Any food, drug or herb that provokes the sexual urge, stimulates venereal intent and enhances enjoyment and efficiency, is known as an aphrodisiac. . This term is taken from the Greek Goddess of love, ëAphroditaeí, and these compounds are extracted from plants, animals or mineral resources and have been the desire of man since ancient times.  In Africa and Europe, several natural herbs or compounds have traditionally been regarded as aphrodisiacs, such as yohimbine mandrake herb, field rhinoceros horn etc.
It’s also known that chocolate, coffee, strawberry, raw oysters, and honey have aphrodisiac properties. While these natural products are stated as aphrodisiacs, these claims are backed by no or no scientific evidence. Natural aphrodisiacs are considered to enhance sex drive, efficacy or sexual gratification, strengthen and improve sexual pleasure, and performance in men, though pharmaceutically very few of these have been recognized yet.
These herbs are called after the old Greek goddess of love, Aphrodite, destined to improve libido (commonly known as sex drive), increased susceptibility, increase excitation, increase endurance, and improve efficiency’ for both males and females. Several certified and legally sourced herbs from around the globe that are praised as improving sexual relationships are listed as follows.
There has never been a good opportunity to obtain herbs with’ nutritious, curing, relaxing, and hormonally regulating characteristics, so let’s have a glance and see which of these herbs provide cure to your issues.
Avena Sativa is also referred as “Nature’s Viagra”. It stimulates and relaxes the nervous system, simultaneously enhance libido in men and women, making it a strong aphrodisiac. In males, it is assumed that Avena Sativa raises the rates of luteinizing hormones (LH) synthesis. The pituitary gland secrets LH and signals the testicles to generate more testosterone.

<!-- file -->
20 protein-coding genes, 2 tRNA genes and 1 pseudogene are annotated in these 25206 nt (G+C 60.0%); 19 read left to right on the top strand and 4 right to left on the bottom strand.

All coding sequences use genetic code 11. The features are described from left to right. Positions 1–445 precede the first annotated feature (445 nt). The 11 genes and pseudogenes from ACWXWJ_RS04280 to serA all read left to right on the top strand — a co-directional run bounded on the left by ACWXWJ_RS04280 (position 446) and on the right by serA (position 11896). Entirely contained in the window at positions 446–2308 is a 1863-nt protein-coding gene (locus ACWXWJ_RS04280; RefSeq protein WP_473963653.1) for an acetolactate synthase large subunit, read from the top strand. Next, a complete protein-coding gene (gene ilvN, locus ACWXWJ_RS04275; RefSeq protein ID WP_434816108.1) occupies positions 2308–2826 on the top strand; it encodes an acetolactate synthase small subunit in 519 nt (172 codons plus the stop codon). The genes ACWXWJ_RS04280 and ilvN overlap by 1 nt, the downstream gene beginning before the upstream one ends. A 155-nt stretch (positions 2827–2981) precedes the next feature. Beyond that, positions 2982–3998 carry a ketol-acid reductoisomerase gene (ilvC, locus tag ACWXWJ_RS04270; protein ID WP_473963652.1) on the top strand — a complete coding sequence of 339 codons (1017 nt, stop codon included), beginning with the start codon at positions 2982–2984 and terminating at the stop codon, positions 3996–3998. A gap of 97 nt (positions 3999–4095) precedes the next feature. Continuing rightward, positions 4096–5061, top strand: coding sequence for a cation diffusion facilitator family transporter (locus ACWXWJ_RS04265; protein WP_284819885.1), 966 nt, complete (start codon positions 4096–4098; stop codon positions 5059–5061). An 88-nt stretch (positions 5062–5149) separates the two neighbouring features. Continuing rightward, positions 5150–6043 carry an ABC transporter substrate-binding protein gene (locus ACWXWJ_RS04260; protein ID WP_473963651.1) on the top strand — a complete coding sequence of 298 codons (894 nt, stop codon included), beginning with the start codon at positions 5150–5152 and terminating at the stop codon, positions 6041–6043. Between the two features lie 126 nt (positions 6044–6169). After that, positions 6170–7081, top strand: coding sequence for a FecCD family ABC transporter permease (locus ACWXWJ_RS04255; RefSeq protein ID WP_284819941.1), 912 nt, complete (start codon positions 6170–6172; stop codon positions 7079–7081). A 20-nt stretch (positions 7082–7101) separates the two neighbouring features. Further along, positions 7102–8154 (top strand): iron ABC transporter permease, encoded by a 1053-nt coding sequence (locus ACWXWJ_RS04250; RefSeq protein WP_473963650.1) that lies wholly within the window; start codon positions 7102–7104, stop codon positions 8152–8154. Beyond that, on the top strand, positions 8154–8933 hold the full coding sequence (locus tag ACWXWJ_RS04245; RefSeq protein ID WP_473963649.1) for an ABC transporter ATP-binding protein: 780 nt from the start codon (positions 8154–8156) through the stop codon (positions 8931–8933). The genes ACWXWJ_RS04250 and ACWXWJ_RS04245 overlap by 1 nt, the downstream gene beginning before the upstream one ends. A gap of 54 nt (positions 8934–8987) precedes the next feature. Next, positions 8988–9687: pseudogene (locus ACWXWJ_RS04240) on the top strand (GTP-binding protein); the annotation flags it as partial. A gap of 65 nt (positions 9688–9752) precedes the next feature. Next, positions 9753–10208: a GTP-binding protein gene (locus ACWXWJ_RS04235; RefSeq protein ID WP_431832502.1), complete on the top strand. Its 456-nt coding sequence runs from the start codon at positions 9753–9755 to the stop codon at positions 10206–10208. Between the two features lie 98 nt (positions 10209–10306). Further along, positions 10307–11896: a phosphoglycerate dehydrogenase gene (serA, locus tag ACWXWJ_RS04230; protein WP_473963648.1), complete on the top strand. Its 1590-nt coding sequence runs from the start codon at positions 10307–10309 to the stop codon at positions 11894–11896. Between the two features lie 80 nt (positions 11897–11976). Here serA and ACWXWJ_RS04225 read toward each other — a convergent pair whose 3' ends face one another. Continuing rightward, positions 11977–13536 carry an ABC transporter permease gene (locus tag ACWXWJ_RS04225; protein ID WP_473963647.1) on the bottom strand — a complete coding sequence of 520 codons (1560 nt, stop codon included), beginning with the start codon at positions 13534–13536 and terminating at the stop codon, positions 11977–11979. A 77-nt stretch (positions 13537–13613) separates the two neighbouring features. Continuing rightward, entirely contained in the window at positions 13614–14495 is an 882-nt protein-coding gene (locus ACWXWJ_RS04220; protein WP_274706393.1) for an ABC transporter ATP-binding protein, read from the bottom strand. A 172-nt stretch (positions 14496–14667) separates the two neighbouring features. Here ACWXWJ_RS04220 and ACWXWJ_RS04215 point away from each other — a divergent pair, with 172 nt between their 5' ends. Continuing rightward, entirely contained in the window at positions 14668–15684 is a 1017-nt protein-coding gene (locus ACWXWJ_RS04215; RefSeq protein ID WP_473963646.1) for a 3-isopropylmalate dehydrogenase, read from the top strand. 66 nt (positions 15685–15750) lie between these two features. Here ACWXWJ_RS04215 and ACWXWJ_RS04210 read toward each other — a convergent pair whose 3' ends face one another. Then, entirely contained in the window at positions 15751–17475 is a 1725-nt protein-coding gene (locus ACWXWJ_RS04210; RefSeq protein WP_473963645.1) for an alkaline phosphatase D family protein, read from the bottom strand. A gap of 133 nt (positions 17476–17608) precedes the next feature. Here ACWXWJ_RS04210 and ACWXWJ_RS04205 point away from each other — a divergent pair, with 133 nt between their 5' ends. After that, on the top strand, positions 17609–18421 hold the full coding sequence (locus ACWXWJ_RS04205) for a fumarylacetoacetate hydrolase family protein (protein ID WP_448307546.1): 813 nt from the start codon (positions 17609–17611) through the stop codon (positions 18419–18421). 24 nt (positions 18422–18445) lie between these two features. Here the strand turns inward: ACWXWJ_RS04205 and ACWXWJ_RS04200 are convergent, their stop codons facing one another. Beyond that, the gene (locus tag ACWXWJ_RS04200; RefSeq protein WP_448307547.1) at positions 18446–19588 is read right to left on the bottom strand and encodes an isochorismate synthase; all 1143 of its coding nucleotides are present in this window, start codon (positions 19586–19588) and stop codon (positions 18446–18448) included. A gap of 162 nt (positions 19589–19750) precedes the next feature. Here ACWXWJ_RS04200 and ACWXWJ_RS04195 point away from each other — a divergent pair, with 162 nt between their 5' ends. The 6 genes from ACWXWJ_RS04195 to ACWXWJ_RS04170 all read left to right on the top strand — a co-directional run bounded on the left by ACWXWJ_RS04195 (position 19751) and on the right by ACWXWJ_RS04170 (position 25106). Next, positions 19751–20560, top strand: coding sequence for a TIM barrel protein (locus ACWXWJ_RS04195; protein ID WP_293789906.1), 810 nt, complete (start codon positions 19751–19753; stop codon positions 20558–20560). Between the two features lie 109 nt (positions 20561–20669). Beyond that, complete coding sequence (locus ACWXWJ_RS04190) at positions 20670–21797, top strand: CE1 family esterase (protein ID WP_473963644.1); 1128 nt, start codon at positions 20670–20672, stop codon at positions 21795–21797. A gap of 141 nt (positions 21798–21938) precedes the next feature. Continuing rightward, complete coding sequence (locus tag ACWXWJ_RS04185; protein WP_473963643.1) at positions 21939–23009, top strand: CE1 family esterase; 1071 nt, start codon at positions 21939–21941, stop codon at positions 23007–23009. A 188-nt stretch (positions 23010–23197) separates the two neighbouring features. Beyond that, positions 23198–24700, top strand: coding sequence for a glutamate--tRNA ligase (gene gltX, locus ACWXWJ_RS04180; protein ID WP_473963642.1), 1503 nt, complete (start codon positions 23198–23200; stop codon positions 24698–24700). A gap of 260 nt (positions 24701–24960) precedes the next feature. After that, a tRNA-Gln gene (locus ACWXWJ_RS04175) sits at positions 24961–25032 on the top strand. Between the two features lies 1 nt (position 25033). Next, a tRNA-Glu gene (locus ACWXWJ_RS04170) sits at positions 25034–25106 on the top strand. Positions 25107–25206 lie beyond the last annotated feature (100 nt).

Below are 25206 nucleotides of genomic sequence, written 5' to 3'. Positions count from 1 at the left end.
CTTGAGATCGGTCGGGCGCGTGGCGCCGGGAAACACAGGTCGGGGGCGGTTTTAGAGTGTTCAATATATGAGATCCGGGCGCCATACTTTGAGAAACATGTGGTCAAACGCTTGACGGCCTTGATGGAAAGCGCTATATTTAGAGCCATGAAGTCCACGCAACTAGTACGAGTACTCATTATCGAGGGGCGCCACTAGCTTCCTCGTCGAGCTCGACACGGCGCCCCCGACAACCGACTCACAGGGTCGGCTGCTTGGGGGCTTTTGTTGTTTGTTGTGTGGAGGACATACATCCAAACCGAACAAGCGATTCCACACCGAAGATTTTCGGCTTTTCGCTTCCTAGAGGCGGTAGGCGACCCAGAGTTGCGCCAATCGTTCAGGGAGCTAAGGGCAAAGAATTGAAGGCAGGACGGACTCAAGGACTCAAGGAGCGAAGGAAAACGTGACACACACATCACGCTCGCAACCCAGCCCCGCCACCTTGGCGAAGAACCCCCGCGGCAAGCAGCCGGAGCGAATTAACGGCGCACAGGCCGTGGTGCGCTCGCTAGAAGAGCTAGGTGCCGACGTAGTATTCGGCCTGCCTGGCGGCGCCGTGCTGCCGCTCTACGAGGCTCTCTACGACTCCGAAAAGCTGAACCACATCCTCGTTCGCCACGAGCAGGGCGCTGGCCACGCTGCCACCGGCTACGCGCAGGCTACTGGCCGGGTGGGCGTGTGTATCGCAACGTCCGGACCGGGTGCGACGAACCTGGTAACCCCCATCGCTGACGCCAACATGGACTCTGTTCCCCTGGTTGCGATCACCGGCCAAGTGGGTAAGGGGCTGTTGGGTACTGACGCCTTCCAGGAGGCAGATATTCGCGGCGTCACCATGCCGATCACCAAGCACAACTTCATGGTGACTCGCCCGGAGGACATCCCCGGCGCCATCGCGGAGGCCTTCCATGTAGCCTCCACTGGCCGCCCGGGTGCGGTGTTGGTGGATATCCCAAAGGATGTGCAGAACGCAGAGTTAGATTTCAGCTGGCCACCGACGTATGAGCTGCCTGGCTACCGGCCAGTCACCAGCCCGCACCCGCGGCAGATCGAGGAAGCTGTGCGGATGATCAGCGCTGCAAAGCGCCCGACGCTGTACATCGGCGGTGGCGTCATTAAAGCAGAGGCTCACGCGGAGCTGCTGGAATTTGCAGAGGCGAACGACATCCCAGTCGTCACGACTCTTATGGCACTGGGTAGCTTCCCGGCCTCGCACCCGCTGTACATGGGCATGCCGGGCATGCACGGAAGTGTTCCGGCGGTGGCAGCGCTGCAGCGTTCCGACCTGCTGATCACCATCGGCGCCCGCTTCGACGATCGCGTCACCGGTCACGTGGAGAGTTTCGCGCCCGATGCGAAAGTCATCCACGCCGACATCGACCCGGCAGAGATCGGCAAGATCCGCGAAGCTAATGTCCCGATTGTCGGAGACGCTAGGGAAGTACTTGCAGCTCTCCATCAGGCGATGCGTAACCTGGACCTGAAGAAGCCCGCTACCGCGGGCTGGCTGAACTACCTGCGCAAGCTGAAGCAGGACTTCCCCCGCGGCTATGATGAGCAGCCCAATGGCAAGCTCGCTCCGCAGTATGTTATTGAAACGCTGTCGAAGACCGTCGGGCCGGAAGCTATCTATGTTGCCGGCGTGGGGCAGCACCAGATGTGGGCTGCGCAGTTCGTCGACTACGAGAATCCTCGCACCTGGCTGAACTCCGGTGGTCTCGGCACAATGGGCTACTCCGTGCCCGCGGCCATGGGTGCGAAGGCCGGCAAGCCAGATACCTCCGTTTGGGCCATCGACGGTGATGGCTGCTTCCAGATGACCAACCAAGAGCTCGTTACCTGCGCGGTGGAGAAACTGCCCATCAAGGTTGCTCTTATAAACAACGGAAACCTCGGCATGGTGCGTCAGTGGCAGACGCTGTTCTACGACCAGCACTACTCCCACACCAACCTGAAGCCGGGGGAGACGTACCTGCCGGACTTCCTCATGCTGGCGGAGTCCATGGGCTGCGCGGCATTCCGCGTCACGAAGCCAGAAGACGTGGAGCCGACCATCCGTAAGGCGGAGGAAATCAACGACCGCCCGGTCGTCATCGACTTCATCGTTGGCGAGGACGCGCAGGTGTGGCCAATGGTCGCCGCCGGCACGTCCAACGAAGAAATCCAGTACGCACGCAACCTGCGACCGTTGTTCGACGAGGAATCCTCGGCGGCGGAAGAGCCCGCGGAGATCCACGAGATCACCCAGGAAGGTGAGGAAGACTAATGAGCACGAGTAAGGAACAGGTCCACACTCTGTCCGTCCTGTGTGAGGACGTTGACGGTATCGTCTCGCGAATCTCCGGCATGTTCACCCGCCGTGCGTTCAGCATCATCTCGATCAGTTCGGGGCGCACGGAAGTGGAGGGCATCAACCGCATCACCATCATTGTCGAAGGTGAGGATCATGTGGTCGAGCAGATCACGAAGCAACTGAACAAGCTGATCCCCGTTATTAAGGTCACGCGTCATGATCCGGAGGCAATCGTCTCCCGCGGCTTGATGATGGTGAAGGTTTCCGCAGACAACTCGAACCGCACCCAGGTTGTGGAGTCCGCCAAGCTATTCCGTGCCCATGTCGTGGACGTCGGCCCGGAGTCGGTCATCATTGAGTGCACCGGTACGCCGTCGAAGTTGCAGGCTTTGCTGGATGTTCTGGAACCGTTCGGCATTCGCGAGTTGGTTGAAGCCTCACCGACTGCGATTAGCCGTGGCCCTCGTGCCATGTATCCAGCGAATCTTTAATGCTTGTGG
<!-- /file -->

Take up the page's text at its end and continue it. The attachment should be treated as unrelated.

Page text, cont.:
It also promotes the release of bound testosterone, thereby attempting to balance the hormones required to maintain a healthy sexual desire, response, and grades of energy. While in case of women the herb components serve as a tonic to the nervous system, and provides a great relief from fatigue. Tradition dictates it to the enhancement of vaginal stimulation and the emotional and physical urges for sex are progressed. 
Satureja khuzestanica Jamzad belongs to the Lamiaceae family, a native herb in the southern region of Iran. The impact of Satureja khuzestanica essential oil (SKEO) on male rat fertility has been investigated by Sulmaz et al. SKEO was clinically tested by administering with drinkable water at concentrations of 75, 150, and 225 mg/kg per day for 45 days. On day 45 of treatment, treated and untreated control rats were paired with females. All measured variables, like potency, fertility, fertility index, and carcass weight, were observed to be significantly improved in SKEO treated rats.
SKEO co-administration greatly restore reproductive health by maintaining plasma testosterone, semen content and spermatogenesis by minimising cyclophosphamide (CP)-induced, traumatic stress, and DNA damage, as per Rezvanfar et al. It is assumed that free radicals mediate the toxic effects caused by CP on androgenesis and spermatogenesis. Via its antioxidant capacity and androgenic action, SKEO safeguards the reproductive system from CP toxicity.
Also, in SKEO-treated populations, levels of FSH and testosterone were substantially raised. SKEO also elevated the health of testicles, seminal vesicles, and ventral prostate masses. Histopathological research recorded a rise in the quantity of spermatogonium, spermatid cords, Leydig cells, and spermatozoids in male rats treated with SKEO .
This plant’s aphrodisiac qualities are, undeniably, it’s most prominent and widespread in use. This herb synthesizes some alkaloids, which have role in stimulation of nervous system.